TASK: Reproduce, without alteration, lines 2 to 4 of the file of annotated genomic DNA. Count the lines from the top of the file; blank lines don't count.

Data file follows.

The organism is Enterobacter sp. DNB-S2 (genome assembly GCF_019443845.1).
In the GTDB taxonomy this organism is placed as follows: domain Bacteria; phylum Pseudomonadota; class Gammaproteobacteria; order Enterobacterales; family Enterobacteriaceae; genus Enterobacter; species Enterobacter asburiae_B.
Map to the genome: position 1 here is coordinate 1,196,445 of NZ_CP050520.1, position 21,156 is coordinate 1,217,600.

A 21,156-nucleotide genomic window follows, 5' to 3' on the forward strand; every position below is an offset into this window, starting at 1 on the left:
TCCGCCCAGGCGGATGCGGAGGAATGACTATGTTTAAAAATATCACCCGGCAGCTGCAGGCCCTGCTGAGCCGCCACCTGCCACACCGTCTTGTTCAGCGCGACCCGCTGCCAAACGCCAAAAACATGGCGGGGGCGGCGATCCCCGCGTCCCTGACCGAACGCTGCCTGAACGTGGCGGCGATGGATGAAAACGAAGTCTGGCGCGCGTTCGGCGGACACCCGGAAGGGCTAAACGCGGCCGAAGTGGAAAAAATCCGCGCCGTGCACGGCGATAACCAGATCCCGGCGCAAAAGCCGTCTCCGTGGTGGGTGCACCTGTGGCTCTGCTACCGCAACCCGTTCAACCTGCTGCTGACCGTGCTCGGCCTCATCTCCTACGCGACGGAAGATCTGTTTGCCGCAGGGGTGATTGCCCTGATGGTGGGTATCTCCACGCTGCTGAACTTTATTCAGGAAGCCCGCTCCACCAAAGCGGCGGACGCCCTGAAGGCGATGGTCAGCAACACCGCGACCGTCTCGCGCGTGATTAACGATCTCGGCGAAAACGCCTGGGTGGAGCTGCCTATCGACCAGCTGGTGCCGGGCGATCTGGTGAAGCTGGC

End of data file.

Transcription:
In the GTDB taxonomy this organism is placed as follows: domain Bacteria; phylum Pseudomonadota; class Gammaproteobacteria; order Enterobacterales; family Enterobacteriaceae; genus Enterobacter; species Enterobacter asburiae_B.
Map to the genome: position 1 here is coordinate 1,196,445 of NZ_CP050520.1, position 21,156 is coordinate 1,217,600.

A 21,156-nucleotide genomic window follows, 5' to 3' on the forward strand; every position below is an offset into this window, starting at 1 on the left: